is simply updated
to the next integer key representing the next item to be dequeued.

The item referenced at property key 6, for example, is
only removed when (1) `this.head`

and `this.tail`

are reset to zero when the queue is completely emptied and (2) when
another six items are enqueued to overwrite the old items.

In the case that the queue is never completely emptied and items are continually enqueued and dequeued, the queue will keep collecting references to objects that might not be needed after they are dequeued. This means that those objects won’t be garbage collected, leading to a potential memory leak.

You might say, well, just use the `delete`

operator to remove the reference each time an item is dequeued. You can do this, but
this adds an extra step and adds more time.

The linked list implementation does not suffer from this problem, because by design `this.head`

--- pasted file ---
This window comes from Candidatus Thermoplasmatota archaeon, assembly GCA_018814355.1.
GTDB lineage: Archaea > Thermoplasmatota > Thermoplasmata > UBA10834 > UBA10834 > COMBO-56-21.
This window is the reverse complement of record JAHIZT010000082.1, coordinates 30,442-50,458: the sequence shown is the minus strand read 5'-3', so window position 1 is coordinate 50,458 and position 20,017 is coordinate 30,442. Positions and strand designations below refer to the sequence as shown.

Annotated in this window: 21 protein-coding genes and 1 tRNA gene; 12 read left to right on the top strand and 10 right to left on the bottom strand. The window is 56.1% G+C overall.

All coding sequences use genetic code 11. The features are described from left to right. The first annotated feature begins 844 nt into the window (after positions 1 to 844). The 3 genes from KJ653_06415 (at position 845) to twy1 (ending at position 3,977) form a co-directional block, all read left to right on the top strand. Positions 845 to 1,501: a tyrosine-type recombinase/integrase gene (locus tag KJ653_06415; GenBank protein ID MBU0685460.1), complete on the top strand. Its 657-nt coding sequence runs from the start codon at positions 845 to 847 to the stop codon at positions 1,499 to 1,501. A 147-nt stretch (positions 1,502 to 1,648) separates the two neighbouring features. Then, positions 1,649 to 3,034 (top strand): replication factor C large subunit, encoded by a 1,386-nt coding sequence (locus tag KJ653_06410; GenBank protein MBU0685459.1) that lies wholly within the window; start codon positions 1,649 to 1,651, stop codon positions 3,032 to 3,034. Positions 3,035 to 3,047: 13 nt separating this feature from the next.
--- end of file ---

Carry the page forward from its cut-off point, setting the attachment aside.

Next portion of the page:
is directly a reference to
(a node containing) the next item to be dequeued. So when an item is dequeued, the reference `this.head`

is moved to the next node, and
the queue has no other references to the dequeued item, allowing it to be garbage collected
(if there are no other remaining references to it elsewhere).

That’s it for this post! Please let me know if you have any comments or suggestions, especially regarding any of the topics I wasn’t sure about.

- One technical note: I kept the units of the enqueue and dequeue times as nanoseconds here to avoid dealing with negative logarithms, and there aren’t really units for $\log t$. Another way to think about this last point is that the plots are basically the same as log-log plots of $t$ vs $n$.↩
- In fact, the linked list and object implementations have the same hidden class because they have the same properties declared at instantiation in the same order.↩